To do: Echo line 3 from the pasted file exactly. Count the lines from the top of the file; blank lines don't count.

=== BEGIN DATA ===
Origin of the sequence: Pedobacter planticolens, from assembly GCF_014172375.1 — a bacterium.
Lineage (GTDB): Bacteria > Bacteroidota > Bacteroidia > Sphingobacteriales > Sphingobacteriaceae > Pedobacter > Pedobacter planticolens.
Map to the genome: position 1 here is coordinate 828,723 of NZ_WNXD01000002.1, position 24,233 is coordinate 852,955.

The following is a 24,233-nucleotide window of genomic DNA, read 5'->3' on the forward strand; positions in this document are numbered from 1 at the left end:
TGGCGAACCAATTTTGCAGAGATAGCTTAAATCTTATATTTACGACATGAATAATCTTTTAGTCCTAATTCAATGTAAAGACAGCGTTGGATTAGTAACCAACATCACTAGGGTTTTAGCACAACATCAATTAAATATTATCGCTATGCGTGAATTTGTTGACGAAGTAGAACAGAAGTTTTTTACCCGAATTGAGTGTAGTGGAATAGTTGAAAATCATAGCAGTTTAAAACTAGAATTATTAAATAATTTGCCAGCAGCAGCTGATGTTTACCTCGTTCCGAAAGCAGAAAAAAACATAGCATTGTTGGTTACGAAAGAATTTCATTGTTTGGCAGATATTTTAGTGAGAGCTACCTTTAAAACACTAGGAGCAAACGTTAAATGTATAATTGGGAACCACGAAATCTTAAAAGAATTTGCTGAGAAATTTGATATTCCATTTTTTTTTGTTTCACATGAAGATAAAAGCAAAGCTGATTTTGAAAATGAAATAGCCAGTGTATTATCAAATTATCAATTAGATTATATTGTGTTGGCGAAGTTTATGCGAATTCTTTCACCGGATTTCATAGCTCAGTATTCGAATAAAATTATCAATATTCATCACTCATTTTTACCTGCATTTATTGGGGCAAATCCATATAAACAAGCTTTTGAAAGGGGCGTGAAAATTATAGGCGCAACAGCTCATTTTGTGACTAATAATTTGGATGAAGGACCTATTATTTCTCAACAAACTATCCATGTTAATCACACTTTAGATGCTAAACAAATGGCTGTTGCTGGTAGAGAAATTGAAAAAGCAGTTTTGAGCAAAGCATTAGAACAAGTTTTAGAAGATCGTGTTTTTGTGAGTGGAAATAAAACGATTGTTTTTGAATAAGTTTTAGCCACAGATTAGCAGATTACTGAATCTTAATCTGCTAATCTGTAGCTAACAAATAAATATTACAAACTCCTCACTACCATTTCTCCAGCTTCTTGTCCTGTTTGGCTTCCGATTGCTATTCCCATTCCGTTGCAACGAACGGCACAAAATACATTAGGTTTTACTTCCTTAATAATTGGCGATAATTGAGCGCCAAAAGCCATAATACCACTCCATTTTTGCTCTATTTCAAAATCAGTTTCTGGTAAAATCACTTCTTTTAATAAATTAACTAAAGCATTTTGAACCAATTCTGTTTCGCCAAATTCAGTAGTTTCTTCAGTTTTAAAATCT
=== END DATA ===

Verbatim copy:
Map to the genome: position 1 here is coordinate 828,723 of NZ_WNXD01000002.1, position 24,233 is coordinate 852,955.